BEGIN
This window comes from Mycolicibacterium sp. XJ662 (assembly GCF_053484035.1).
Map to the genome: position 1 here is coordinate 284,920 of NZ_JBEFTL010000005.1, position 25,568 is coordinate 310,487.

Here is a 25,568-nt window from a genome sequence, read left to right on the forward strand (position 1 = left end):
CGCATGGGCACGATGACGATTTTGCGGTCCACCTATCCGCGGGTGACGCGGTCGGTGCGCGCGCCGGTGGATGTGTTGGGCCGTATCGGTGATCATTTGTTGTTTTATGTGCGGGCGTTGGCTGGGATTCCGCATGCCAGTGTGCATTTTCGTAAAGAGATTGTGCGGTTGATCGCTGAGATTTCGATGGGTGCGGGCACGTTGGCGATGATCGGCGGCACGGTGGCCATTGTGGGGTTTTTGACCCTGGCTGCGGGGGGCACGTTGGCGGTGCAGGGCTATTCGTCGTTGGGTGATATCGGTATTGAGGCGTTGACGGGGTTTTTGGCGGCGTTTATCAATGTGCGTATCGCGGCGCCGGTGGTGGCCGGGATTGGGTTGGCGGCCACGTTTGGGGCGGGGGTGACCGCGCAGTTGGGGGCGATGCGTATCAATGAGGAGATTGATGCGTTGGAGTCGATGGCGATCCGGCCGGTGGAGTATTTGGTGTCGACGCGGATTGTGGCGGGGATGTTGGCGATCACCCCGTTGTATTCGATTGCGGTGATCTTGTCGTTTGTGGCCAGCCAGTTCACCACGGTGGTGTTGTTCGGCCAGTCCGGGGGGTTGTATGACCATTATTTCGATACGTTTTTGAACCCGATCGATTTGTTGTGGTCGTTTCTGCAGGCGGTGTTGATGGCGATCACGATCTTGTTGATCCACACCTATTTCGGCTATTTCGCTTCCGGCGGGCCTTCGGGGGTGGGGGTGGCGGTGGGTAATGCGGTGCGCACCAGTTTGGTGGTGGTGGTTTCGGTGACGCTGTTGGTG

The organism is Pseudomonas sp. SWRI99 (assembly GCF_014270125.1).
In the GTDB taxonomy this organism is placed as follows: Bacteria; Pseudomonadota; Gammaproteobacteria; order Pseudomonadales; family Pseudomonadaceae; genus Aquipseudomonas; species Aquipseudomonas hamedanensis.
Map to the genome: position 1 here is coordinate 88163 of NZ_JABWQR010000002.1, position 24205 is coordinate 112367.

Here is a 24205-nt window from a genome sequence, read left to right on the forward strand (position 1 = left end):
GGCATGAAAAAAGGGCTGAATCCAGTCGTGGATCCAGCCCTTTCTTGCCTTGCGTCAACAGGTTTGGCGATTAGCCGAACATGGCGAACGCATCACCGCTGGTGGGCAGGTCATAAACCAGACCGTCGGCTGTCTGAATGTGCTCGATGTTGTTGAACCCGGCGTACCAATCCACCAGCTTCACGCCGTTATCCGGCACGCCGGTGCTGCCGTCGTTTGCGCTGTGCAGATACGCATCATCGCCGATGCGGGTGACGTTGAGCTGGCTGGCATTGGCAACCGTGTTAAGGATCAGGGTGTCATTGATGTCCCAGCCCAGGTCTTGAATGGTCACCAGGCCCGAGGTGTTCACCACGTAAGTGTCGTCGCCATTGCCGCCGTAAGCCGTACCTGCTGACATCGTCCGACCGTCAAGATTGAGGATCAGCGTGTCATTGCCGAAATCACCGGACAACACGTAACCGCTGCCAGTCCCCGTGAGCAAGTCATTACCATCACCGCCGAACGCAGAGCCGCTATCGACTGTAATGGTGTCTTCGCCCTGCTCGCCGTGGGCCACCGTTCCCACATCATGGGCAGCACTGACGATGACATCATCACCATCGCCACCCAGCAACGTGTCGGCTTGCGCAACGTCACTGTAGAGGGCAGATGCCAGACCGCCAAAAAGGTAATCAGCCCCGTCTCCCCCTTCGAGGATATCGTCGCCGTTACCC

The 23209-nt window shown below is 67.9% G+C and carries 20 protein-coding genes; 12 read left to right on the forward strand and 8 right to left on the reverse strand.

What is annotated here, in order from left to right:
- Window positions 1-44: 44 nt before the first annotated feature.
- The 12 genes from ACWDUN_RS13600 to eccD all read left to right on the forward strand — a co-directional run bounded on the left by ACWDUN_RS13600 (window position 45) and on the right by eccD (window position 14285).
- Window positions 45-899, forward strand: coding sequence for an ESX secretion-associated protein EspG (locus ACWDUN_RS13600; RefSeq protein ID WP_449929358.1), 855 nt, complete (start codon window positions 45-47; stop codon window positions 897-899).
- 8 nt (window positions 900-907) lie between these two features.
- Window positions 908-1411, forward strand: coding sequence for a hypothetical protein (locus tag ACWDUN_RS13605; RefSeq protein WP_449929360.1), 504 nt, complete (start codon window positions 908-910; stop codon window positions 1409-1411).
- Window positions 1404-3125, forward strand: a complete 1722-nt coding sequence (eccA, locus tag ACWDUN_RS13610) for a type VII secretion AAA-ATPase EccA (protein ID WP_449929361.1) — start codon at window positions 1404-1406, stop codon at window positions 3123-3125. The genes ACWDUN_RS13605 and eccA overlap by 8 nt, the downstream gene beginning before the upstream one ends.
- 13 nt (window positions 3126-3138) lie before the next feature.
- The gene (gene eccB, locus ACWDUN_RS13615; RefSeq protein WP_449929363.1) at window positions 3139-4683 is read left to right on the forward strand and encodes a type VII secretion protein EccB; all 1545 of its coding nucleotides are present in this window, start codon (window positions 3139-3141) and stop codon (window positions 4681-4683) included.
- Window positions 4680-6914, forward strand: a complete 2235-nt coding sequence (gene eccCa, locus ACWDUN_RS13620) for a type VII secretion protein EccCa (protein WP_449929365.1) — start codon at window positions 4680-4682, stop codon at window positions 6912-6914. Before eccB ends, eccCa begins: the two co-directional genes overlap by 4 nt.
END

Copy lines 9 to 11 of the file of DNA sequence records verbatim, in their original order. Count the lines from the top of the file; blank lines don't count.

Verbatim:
GGCATGAAAAAAGGGCTGAATCCAGTCGTGGATCCAGCCCTTTCTTGCCTTGCGTCAACAGGTTTGGCGATTAGCCGAACATGGCGAACGCATCACCGCTGGTGGGCAGGTCATAAACCAGACCGTCGGCTGTCTGAATGTGCTCGATGTTGTTGAACCCGGCGTACCAATCCACCAGCTTCACGCCGTTATCCGGCACGCCGGTGCTGCCGTCGTTTGCGCTGTGCAGATACGCATCATCGCCGATGCGGGTGACGTTGAGCTGGCTGGCATTGGCAACCGTGTTAAGGATCAGGGTGTCATTGATGTCCCAGCCCAGGTCTTGAATGGTCACCAGGCCCGAGGTGTTCACCACGTAAGTGTCGTCGCCATTGCCGCCGTAAGCCGTACCTGCTGACATCGTCCGACCGTCAAGATTGAGGATCAGCGTGTCATTGCCGAAATCACCGGACAACACGTAACCGCTGCCAGTCCCCGTGAGCAAGTCATTACCATCACCGCCGAACGCAGAGCCGCTATCGACTGTAATGGTGTCTTCGCCCTGCTCGCCGTGGGCCACCGTTCCCACATCATGGGCAGCACTGACGATGACATCATCACCATCGCCACCCAGCAACGTGTCGGCTTGCGCAACGTCACTGTAGAGGGCAGATGCCAGACCGCCAAAAAGGTAATCAGCCCCGTCTCCCCCTTCGAGGATATCGTCGCCGTTACCC

The 23209-nt window shown below is 67.9% G+C and carries 20 protein-coding genes; 12 read left to right on the forward strand and 8 right to left on the reverse strand.

What is annotated here, in order from left to right: